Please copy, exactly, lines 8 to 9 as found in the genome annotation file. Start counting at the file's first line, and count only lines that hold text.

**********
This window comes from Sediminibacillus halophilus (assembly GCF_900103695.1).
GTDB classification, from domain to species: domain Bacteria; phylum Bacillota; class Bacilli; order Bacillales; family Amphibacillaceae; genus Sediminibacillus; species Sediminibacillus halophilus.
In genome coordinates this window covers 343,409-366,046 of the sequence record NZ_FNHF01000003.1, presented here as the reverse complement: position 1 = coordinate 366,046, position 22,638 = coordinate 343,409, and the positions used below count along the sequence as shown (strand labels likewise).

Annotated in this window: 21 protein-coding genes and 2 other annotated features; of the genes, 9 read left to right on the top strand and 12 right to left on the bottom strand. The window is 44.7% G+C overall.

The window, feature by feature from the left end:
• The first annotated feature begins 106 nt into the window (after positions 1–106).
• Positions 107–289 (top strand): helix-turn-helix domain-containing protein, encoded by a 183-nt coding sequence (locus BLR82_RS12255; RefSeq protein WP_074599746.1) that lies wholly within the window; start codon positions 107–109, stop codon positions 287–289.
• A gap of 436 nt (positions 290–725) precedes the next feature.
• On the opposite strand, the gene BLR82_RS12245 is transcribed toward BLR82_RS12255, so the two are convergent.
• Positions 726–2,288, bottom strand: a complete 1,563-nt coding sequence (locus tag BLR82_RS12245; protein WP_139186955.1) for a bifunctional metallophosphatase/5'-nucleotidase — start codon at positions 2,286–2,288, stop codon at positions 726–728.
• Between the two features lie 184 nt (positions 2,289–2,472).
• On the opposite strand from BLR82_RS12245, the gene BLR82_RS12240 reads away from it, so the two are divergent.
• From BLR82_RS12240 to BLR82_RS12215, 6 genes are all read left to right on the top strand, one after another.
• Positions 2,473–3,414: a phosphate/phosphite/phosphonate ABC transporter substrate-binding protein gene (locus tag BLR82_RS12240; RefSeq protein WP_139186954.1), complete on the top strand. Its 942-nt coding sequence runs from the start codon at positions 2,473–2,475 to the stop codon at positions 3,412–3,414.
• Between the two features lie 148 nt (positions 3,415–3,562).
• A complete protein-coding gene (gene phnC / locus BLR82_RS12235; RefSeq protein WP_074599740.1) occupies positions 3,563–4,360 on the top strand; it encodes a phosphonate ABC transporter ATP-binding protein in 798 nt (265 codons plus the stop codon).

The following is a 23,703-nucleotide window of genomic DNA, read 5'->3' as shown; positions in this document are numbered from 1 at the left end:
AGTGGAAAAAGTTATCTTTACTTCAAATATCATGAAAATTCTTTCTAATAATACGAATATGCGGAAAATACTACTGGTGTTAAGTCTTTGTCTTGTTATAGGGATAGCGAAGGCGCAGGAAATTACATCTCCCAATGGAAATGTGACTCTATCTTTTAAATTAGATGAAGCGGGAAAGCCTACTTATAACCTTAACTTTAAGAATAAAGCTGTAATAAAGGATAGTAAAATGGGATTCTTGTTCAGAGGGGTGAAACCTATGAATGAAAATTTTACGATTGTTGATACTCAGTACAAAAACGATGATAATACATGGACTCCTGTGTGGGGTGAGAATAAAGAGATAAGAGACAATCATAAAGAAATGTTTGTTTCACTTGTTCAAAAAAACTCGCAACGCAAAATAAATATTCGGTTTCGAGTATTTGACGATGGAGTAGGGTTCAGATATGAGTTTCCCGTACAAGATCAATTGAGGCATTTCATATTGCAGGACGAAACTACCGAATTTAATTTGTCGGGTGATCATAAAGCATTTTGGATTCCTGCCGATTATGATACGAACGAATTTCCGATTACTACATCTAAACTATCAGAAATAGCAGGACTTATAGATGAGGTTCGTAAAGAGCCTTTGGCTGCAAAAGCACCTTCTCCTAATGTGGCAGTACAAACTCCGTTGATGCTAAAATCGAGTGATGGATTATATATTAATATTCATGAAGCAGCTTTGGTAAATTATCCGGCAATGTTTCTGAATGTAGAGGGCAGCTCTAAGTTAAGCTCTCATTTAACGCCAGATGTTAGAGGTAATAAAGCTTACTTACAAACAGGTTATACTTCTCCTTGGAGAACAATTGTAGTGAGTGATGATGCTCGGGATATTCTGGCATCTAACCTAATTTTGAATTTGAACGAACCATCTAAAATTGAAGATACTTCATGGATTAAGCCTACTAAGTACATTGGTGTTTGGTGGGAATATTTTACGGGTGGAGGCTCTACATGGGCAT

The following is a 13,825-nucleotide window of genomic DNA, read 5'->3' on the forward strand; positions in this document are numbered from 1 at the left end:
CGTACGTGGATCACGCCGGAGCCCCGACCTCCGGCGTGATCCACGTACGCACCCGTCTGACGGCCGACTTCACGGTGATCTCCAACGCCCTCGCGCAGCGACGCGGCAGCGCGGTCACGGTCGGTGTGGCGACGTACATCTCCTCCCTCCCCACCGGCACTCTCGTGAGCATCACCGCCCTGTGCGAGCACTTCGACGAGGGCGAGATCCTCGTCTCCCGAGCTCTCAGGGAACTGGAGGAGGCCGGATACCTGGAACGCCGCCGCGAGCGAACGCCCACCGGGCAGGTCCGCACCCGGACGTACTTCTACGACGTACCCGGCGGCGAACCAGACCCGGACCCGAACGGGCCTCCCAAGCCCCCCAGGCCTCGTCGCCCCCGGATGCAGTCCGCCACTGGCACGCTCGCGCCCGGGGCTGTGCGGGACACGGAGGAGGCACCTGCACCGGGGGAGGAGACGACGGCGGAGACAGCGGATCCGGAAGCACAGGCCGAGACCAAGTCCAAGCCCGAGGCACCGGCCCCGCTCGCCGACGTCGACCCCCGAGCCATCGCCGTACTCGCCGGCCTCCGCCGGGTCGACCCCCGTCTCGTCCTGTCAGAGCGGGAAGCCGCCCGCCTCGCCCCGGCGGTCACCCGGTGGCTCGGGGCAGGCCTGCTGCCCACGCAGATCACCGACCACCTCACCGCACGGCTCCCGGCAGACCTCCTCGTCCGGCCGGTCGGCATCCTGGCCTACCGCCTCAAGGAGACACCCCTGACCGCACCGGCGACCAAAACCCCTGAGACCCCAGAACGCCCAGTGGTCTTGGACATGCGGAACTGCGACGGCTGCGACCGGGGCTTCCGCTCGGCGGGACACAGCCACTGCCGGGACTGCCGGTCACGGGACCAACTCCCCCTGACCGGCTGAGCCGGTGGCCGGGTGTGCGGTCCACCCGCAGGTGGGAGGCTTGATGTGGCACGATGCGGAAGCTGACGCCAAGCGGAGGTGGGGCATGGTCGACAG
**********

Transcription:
• A gap of 436 nt (positions 290–725) precedes the next feature.
• On the opposite strand, the gene BLR82_RS12245 is transcribed toward BLR82_RS12255, so the two are convergent.